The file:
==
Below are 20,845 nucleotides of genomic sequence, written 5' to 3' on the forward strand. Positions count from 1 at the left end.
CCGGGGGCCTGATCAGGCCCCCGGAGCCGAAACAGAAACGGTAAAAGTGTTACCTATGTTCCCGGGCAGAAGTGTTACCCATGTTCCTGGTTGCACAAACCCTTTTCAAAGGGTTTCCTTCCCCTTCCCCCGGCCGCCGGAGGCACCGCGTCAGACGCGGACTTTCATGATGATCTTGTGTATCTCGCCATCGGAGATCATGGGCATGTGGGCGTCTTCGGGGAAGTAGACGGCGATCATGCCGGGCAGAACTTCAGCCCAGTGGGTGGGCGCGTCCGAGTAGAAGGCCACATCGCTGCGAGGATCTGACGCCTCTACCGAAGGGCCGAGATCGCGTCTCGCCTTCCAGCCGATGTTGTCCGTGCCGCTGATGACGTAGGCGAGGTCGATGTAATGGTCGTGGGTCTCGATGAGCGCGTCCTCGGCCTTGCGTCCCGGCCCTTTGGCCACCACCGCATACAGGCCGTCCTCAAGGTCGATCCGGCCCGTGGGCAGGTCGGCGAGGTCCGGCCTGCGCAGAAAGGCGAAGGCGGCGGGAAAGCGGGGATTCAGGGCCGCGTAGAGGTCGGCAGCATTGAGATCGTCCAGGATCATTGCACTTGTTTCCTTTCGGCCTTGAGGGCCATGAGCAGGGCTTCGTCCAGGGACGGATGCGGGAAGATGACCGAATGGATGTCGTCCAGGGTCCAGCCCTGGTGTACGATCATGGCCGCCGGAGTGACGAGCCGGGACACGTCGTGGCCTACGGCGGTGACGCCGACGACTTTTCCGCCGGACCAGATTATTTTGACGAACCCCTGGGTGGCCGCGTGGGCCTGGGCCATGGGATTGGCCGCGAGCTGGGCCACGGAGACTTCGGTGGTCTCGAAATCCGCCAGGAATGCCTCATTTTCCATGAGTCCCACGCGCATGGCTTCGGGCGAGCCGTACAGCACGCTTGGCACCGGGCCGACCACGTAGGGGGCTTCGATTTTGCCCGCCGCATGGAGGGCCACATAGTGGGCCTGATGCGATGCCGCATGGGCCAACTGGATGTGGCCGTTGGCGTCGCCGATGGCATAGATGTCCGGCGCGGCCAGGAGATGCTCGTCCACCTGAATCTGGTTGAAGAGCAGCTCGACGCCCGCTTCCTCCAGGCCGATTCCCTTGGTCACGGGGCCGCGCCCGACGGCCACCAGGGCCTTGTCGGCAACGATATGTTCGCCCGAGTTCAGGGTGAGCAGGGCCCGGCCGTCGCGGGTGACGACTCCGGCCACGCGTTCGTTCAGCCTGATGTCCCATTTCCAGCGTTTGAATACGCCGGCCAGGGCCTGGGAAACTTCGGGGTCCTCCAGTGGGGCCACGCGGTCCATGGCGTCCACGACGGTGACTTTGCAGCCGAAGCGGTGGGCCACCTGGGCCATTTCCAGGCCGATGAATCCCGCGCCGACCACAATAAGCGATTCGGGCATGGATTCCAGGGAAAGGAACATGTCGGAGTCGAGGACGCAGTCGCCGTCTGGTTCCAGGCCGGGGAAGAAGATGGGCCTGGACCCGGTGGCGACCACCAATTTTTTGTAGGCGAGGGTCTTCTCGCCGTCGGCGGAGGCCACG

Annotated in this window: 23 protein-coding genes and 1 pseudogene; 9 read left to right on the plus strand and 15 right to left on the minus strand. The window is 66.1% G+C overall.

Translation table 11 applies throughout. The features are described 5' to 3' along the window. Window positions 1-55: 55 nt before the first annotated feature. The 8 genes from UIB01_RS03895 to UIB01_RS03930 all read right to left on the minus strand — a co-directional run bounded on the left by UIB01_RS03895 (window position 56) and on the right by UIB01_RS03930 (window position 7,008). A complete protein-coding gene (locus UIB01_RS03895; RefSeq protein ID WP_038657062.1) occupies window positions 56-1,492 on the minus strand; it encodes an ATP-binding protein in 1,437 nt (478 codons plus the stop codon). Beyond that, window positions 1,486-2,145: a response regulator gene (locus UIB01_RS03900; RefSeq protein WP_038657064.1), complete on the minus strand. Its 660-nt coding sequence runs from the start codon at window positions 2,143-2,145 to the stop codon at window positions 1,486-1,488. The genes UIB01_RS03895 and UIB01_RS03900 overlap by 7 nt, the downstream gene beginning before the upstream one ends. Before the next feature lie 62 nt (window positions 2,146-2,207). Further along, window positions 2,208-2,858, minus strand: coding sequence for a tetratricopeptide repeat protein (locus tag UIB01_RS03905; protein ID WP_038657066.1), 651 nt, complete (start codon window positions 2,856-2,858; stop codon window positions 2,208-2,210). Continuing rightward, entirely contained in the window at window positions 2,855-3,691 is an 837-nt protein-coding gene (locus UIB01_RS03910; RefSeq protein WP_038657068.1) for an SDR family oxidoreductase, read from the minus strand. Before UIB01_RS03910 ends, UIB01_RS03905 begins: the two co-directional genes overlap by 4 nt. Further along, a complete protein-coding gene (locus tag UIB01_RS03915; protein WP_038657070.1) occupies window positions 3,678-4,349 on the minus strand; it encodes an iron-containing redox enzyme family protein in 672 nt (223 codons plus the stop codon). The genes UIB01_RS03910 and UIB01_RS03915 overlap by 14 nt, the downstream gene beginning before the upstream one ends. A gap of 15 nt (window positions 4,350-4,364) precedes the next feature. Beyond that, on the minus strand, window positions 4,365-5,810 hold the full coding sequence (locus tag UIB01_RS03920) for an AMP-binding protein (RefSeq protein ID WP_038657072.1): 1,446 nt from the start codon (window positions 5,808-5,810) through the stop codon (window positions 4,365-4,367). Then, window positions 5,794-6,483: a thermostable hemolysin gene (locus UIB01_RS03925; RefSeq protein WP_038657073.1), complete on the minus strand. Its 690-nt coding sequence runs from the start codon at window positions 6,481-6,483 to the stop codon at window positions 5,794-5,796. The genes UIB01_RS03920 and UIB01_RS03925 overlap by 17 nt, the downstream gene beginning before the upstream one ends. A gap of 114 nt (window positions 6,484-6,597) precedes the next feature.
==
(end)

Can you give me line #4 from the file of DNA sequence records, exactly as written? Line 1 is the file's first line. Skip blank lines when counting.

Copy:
Translation table 11 applies throughout. The features are described 5' to 3' along the window. Window positions 1-55: 55 nt before the first annotated feature. The 8 genes from UIB01_RS03895 to UIB01_RS03930 all read right to left on the minus strand — a co-directional run bounded on the left by UIB01_RS03895 (window position 56) and on the right by UIB01_RS03930 (window position 7,008). A complete protein-coding gene (locus UIB01_RS03895; RefSeq protein ID WP_038657062.1) occupies window positions 56-1,492 on the minus strand; it encodes an ATP-binding protein in 1,437 nt (478 codons plus the stop codon). Beyond that, window positions 1,486-2,145: a response regulator gene (locus UIB01_RS03900; RefSeq protein WP_038657064.1), complete on the minus strand. Its 660-nt coding sequence runs from the start codon at window positions 2,143-2,145 to the stop codon at window positions 1,486-1,488. The genes UIB01_RS03895 and UIB01_RS03900 overlap by 7 nt, the downstream gene beginning before the upstream one ends. Before the next feature lie 62 nt (window positions 2,146-2,207). Further along, window positions 2,208-2,858, minus strand: coding sequence for a tetratricopeptide repeat protein (locus tag UIB01_RS03905; protein ID WP_038657066.1), 651 nt, complete (start codon window positions 2,856-2,858; stop codon window positions 2,208-2,210). Continuing rightward, entirely contained in the window at window positions 2,855-3,691 is an 837-nt protein-coding gene (locus UIB01_RS03910; RefSeq protein WP_038657068.1) for an SDR family oxidoreductase, read from the minus strand. Before UIB01_RS03910 ends, UIB01_RS03905 begins: the two co-directional genes overlap by 4 nt. Further along, a complete protein-coding gene (locus tag UIB01_RS03915; protein WP_038657070.1) occupies window positions 3,678-4,349 on the minus strand; it encodes an iron-containing redox enzyme family protein in 672 nt (223 codons plus the stop codon). The genes UIB01_RS03910 and UIB01_RS03915 overlap by 14 nt, the downstream gene beginning before the upstream one ends. A gap of 15 nt (window positions 4,350-4,364) precedes the next feature. Beyond that, on the minus strand, window positions 4,365-5,810 hold the full coding sequence (locus tag UIB01_RS03920) for an AMP-binding protein (RefSeq protein ID WP_038657072.1): 1,446 nt from the start codon (window positions 5,808-5,810) through the stop codon (window positions 4,365-4,367). Then, window positions 5,794-6,483: a thermostable hemolysin gene (locus UIB01_RS03925; RefSeq protein WP_038657073.1), complete on the minus strand. Its 690-nt coding sequence runs from the start codon at window positions 6,481-6,483 to the stop codon at window positions 5,794-5,796. The genes UIB01_RS03920 and UIB01_RS03925 overlap by 17 nt, the downstream gene beginning before the upstream one ends. A gap of 114 nt (window positions 6,484-6,597) precedes the next feature.